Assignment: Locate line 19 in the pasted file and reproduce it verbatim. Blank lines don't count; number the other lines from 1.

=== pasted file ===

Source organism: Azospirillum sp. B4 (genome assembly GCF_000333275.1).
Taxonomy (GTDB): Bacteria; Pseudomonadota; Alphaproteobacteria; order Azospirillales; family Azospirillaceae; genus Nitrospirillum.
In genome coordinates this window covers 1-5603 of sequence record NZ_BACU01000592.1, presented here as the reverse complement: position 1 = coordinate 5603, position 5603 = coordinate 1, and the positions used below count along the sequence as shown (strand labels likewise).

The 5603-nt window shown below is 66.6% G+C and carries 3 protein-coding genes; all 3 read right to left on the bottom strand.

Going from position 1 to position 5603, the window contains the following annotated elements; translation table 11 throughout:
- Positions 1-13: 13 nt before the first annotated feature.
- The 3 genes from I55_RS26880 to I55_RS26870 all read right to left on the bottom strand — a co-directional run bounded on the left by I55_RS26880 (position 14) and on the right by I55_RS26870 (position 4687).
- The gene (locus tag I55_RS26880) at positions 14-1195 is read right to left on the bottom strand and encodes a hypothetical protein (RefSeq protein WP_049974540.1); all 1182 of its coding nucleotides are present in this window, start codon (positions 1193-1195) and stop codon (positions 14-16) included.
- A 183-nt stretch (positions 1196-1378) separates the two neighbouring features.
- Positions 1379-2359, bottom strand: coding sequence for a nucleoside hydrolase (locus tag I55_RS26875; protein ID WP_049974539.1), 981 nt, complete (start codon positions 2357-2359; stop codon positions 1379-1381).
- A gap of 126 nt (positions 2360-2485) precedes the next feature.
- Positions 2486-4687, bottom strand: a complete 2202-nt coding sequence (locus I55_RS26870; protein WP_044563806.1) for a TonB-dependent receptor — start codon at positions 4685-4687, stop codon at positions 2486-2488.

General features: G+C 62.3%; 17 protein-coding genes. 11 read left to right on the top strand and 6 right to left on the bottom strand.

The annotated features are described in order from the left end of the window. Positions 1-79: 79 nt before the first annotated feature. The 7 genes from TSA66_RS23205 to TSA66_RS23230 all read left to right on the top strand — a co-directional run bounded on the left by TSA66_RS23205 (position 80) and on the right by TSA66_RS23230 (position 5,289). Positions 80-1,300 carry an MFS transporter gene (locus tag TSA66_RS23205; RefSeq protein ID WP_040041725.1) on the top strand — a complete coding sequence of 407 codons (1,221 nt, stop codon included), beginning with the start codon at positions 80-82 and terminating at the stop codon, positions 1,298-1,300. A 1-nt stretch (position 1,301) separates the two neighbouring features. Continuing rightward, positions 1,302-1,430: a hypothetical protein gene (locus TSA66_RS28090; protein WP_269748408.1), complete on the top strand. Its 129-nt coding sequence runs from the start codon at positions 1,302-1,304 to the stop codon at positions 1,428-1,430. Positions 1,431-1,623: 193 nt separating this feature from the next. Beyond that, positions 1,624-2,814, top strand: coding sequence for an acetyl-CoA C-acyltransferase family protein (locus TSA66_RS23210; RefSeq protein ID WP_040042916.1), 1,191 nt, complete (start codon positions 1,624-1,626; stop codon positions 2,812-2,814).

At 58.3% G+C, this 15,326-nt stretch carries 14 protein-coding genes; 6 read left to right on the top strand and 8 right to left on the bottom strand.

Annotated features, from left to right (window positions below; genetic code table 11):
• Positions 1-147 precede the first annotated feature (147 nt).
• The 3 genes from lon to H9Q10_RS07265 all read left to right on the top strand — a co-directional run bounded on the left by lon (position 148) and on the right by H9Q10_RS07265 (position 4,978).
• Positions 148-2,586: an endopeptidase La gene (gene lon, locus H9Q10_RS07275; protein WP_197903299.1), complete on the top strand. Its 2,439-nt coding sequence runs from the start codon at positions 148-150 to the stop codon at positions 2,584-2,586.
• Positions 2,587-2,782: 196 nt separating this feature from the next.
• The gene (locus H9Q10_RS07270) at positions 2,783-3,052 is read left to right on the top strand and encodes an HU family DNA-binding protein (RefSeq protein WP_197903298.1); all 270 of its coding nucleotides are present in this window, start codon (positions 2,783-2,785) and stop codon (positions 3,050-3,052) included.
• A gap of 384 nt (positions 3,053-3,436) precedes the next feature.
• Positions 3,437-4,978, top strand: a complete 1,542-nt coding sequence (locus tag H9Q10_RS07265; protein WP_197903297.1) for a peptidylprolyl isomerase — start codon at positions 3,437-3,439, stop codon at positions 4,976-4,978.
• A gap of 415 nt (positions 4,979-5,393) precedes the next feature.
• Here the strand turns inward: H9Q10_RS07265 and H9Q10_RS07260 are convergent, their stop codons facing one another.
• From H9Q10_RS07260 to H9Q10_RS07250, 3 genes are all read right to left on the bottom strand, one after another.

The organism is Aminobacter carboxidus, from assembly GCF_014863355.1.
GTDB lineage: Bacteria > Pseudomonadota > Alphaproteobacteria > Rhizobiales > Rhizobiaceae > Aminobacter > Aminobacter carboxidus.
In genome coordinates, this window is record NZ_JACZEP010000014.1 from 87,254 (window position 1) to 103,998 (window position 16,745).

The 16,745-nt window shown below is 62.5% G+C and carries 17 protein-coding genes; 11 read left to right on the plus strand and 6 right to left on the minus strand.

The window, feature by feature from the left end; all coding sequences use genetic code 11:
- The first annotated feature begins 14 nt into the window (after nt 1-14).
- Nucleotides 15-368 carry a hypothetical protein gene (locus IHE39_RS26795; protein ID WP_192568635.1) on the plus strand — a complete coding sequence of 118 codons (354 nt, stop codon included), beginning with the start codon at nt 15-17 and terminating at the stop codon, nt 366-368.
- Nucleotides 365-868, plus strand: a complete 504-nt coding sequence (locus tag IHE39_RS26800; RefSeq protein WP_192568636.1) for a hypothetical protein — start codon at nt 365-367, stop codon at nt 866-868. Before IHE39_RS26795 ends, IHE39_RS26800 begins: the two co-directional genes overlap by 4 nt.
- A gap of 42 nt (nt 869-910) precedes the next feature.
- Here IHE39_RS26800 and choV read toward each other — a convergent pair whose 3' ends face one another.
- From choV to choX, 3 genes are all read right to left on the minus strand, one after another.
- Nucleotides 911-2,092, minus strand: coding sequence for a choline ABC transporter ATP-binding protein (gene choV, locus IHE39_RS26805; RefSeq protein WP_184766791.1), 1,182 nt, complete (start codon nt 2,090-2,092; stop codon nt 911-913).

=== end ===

• Positions 148-2,586: an endopeptidase La gene (gene lon, locus H9Q10_RS07275; protein WP_197903299.1), complete on the top strand. Its 2,439-nt coding sequence runs from the start codon at positions 148-150 to the stop codon at positions 2,584-2,586.